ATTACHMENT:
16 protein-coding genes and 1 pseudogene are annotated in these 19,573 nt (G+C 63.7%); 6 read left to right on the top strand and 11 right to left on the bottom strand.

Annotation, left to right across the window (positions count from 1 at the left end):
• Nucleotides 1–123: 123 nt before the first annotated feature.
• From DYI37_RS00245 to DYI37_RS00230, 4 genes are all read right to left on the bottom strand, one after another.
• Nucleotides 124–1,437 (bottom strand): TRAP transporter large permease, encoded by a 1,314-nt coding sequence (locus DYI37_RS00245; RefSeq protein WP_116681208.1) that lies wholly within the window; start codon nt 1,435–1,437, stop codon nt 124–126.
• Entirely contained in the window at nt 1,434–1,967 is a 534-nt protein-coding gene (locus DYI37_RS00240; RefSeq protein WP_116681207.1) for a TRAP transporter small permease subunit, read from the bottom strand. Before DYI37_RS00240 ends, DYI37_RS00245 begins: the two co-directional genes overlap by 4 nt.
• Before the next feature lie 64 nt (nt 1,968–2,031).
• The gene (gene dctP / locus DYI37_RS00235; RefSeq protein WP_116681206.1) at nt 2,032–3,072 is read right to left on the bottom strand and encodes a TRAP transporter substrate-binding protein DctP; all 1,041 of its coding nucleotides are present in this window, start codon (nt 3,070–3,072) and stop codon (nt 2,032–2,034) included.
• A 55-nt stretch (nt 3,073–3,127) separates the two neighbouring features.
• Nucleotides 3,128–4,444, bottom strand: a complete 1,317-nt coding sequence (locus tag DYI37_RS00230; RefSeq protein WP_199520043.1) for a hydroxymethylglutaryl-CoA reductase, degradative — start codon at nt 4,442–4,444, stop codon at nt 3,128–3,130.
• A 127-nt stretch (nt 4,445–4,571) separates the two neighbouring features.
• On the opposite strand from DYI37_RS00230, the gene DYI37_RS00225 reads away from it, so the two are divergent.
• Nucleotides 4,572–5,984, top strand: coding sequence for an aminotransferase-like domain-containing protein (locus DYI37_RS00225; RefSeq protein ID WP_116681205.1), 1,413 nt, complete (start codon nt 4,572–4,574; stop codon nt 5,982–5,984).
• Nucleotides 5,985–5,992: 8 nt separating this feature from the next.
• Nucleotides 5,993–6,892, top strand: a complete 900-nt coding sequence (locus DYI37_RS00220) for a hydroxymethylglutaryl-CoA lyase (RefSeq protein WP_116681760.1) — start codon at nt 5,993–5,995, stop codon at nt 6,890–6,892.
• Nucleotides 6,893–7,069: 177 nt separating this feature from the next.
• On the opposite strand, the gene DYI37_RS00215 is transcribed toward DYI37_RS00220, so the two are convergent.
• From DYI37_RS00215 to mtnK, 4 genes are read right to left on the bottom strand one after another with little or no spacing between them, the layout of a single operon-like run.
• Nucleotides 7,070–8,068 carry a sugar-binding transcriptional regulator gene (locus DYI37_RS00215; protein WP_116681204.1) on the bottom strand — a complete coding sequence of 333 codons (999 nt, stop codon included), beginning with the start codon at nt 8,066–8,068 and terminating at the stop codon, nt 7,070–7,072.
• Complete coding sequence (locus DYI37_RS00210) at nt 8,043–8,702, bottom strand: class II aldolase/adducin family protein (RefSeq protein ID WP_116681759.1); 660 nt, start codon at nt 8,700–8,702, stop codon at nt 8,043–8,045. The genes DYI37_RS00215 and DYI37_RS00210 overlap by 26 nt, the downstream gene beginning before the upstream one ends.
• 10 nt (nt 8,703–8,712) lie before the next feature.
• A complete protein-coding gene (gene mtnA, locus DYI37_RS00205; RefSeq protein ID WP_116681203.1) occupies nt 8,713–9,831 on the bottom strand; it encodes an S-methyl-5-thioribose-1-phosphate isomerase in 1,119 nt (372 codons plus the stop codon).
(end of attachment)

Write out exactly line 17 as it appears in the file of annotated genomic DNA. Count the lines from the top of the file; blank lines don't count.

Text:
• On the opposite strand, the gene DYI37_RS00215 is transcribed toward DYI37_RS00220, so the two are convergent.